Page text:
Entertainment

Disney Dismay Deepens Amid Lingering Legacy Demands


So it turns out Bob Chapek wasn’t just some sandbagging CEO when he warned awhile back that subscriber adds to Disney Plus might be a bit light this quarter. Also turns out the market still didn’t like it much.

After Disney reported its latest quarterly earnings this week, with only 2.1 million new Disney Plus subscribers, shares dropped nearly 8 percent Thursday in one of those cliff dives the market seems so enamored of. The splat at the bottom wasn’t terrible; some investors found the company a lot more worth their money at $160 a share than $177.

But it was a serious comedown, weeks in building, after a spring and summer of analyst and investor enthusiasm that posited Disney Plus would pass Netflix

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handily in just two more years. Now at 118.1 million subscribers, Disney Plus is about 100 million behind Netflix, though admittedly with a bunch of additional global territories to go. Add in all the rest of the company’s streaming operations, and the Mouse House has 179 million subscribers, a not-insignificant number but one that comes with many yeah-buts for the future.

The company still estimates it will have 230 million to 260 million Disney Plus subscribers by 2024. But those breathless analyst projections on how high the service will go have already been sheeted back like a Clipper ship’s sails in a gale.

Perhaps to distract the rest of the planet from that not-very-fun news, Disney rather suddenly cobbled together a week-long “global celebration”/mega-marketing push called Disney+ Day “to thank fans for their support over the past two years,” coming more or less on the anniversary of the original D+ launch (technically, it was a day after the original launch, avoiding any conflict with China’s shop-a-ganza Singles Day).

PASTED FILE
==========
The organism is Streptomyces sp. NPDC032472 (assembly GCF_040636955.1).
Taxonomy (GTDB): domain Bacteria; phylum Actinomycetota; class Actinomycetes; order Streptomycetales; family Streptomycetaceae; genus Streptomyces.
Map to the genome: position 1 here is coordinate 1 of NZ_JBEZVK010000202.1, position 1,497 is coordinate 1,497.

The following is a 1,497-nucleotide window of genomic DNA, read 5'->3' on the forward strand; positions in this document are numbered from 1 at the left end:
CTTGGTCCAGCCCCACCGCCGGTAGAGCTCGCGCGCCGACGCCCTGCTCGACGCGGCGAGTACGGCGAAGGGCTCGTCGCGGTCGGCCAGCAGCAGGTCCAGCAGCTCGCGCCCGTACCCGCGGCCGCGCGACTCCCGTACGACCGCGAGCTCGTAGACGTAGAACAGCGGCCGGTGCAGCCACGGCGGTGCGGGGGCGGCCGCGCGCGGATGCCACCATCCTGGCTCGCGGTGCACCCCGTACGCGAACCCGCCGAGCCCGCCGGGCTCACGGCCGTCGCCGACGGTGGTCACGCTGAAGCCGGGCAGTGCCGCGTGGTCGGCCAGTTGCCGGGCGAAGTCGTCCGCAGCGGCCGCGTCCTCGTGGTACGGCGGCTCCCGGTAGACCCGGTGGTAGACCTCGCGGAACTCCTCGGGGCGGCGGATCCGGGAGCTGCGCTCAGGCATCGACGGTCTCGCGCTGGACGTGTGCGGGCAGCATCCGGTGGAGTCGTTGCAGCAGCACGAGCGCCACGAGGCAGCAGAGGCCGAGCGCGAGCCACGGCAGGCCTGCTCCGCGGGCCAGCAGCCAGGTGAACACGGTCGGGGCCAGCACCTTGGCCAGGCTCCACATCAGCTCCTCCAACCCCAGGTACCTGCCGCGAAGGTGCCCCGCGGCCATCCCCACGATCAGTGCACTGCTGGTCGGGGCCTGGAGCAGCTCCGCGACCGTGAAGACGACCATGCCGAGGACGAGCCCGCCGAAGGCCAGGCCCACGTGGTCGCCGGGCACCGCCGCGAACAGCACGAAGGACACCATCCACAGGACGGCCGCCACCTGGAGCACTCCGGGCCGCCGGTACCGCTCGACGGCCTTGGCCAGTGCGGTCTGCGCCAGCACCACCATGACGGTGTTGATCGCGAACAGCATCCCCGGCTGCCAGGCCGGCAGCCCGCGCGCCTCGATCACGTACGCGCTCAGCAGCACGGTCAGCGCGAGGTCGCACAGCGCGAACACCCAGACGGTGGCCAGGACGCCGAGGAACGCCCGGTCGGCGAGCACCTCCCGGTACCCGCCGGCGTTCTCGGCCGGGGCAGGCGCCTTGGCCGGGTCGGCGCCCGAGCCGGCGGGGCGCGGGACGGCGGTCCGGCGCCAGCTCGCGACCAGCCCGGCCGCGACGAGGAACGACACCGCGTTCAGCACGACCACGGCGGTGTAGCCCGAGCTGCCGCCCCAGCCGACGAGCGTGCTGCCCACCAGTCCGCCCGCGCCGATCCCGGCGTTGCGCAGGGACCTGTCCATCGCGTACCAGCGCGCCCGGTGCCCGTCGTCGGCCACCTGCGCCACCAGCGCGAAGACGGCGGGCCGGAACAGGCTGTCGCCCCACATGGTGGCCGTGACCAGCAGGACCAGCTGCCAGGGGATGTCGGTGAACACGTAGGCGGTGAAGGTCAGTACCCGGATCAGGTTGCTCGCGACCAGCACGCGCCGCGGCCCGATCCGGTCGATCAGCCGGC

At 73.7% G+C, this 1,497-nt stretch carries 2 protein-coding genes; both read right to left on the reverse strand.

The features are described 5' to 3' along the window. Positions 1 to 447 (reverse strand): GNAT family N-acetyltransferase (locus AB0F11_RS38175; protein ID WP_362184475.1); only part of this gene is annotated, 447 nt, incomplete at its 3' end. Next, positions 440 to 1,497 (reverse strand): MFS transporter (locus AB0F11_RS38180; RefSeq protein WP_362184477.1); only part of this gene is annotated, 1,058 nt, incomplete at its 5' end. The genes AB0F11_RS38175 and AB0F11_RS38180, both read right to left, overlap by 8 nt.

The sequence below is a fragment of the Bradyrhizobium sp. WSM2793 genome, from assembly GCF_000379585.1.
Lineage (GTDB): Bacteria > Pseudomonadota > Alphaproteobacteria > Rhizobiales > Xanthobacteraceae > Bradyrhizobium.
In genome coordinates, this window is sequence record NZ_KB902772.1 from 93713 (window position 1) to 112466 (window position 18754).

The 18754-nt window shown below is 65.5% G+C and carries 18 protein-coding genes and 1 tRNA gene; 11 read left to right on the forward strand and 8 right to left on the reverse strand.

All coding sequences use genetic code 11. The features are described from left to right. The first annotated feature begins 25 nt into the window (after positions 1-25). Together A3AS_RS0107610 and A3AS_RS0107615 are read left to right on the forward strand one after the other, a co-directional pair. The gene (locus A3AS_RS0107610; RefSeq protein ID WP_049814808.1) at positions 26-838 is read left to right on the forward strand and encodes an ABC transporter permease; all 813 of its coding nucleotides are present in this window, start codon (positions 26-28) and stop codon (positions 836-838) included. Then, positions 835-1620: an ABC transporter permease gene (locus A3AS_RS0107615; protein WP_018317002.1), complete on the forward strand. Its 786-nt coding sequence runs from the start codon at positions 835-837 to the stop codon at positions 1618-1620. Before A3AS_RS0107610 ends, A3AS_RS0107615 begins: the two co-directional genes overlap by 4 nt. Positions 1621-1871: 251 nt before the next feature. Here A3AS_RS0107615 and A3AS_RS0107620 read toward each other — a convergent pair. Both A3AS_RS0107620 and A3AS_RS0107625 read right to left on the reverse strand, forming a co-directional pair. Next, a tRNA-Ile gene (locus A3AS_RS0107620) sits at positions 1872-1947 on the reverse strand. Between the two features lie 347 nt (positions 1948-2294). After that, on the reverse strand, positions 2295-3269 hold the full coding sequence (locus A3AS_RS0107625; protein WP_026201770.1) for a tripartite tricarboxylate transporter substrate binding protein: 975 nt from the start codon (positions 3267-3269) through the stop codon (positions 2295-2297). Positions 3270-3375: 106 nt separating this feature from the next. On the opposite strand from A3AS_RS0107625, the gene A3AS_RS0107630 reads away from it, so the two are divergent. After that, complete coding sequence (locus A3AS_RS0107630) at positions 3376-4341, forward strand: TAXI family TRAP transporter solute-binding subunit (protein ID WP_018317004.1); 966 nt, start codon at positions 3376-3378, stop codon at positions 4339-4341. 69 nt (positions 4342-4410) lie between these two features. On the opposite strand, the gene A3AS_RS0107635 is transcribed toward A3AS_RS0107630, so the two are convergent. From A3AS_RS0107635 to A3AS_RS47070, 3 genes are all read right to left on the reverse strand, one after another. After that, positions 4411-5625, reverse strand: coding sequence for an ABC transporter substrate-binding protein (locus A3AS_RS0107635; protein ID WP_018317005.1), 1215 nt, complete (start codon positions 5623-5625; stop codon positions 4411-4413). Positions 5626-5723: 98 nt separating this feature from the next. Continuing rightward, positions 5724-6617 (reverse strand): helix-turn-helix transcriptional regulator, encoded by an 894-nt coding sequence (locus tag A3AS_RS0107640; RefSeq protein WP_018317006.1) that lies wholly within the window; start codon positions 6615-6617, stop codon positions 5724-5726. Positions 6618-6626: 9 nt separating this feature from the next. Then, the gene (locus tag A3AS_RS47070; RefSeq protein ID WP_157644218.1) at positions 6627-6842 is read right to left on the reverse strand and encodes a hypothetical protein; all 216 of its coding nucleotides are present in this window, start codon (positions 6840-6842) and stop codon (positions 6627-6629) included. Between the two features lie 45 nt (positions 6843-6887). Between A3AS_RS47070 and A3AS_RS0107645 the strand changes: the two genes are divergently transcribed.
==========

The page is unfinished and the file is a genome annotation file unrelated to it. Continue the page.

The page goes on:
What’s Coming In Disney+ Day

The Disney+ Day celebration includes both a lot and somehow not that much. Offerings over the long weekend include:

  • The debut on Friday, the actual Disney Plus Day, of a bunch of new (or new-ish) content, including the streaming debut of the year’s biggest U.S. release, Shang-Chi and the Legend of the Ten Rings. Other features debuting Friday include Jungle Cruise, which previously had been available there through Premium VOD, and Enchanted, a 2007 animated film that wasn’t available at all
  • Other D+ Day’s new releases are, in what’s already become a yawn-worthy Disney Plus tradition, mostly a list-stuffing collection of behind-the-scenes documentaries, making-of videos, and shorts featuring prominent franchise characters. Oh, and the second season of talk show Jeff Goldblum, for those who’d been looking forward to that.
  • Disney Plus also will launch “IMAX Enhanced” versions of Shang-Chi and a dozen other features, which will display in a different aspect ratio that fills your fancy 4K TV screen with 26% less letterboxing, along with DTS audio. IMAX Enhanced has mostly only been available for some Sony Pictures movies on Sony’s best TVs with the Bravia Core interface, as a free reward to that company’s high-end hardware buyers.
  • Bargains, early admissions, photo opps, “character moments,” and more for subscribers at the company’s theme parks; free shipping for purchases from the company store; cheap e-books going behind-the-scenes (again) on some big shows; discounts on Funko collectible figures; the launch of NFT digital collectibles; and, somewhat counterintuitively, “surprise screenings” of some classic films at 200 AMC Theaters.
  • And finally, in something that might briefly help with subscriber adds, there’s a briefly available one-month discount on the service’s $7.99/month subscription fee. The one-month price break, available only through Sunday, “feels like a bit of a gimmick,” said CNBC commentator Pete Najarian, co-founder of MarketRebellion.com, who nonetheless said he took advantage of the unintended discount on the company’s stock price to buy some shares.